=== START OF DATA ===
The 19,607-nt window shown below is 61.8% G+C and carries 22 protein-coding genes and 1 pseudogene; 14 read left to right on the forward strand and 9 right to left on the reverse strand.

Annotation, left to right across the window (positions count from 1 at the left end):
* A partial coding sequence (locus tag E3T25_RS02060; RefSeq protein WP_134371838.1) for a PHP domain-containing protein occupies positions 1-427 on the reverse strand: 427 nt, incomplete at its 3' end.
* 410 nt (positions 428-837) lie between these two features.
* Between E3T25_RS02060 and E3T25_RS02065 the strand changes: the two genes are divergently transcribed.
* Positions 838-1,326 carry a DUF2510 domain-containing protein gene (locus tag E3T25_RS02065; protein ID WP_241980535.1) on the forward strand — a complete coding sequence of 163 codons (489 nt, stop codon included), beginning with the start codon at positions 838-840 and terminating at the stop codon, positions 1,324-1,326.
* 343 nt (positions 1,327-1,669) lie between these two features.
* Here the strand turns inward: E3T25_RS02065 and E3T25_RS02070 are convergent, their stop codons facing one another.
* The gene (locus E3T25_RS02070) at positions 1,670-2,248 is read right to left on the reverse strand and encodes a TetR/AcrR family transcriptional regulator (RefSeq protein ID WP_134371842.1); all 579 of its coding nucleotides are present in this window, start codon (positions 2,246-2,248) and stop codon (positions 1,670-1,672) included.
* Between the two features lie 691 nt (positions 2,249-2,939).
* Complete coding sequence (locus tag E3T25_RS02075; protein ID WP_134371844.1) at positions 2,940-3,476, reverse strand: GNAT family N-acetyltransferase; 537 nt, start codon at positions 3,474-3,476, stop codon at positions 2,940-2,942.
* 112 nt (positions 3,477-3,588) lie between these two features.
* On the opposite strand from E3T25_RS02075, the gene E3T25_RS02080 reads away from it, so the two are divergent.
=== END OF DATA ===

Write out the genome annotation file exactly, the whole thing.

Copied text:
The 19,607-nt window shown below is 61.8% G+C and carries 22 protein-coding genes and 1 pseudogene; 14 read left to right on the forward strand and 9 right to left on the reverse strand.

Annotation, left to right across the window (positions count from 1 at the left end):
* A partial coding sequence (locus tag E3T25_RS02060; RefSeq protein WP_134371838.1) for a PHP domain-containing protein occupies positions 1-427 on the reverse strand: 427 nt, incomplete at its 3' end.
* 410 nt (positions 428-837) lie between these two features.
* Between E3T25_RS02060 and E3T25_RS02065 the strand changes: the two genes are divergently transcribed.
* Positions 838-1,326 carry a DUF2510 domain-containing protein gene (locus tag E3T25_RS02065; protein ID WP_241980535.1) on the forward strand — a complete coding sequence of 163 codons (489 nt, stop codon included), beginning with the start codon at positions 838-840 and terminating at the stop codon, positions 1,324-1,326.
* 343 nt (positions 1,327-1,669) lie between these two features.
* Here the strand turns inward: E3T25_RS02065 and E3T25_RS02070 are convergent, their stop codons facing one another.
* The gene (locus E3T25_RS02070) at positions 1,670-2,248 is read right to left on the reverse strand and encodes a TetR/AcrR family transcriptional regulator (RefSeq protein ID WP_134371842.1); all 579 of its coding nucleotides are present in this window, start codon (positions 2,246-2,248) and stop codon (positions 1,670-1,672) included.
* Between the two features lie 691 nt (positions 2,249-2,939).
* Complete coding sequence (locus tag E3T25_RS02075; protein ID WP_134371844.1) at positions 2,940-3,476, reverse strand: GNAT family N-acetyltransferase; 537 nt, start codon at positions 3,474-3,476, stop codon at positions 2,940-2,942.
* 112 nt (positions 3,477-3,588) lie between these two features.
* On the opposite strand from E3T25_RS02075, the gene E3T25_RS02080 reads away from it, so the two are divergent.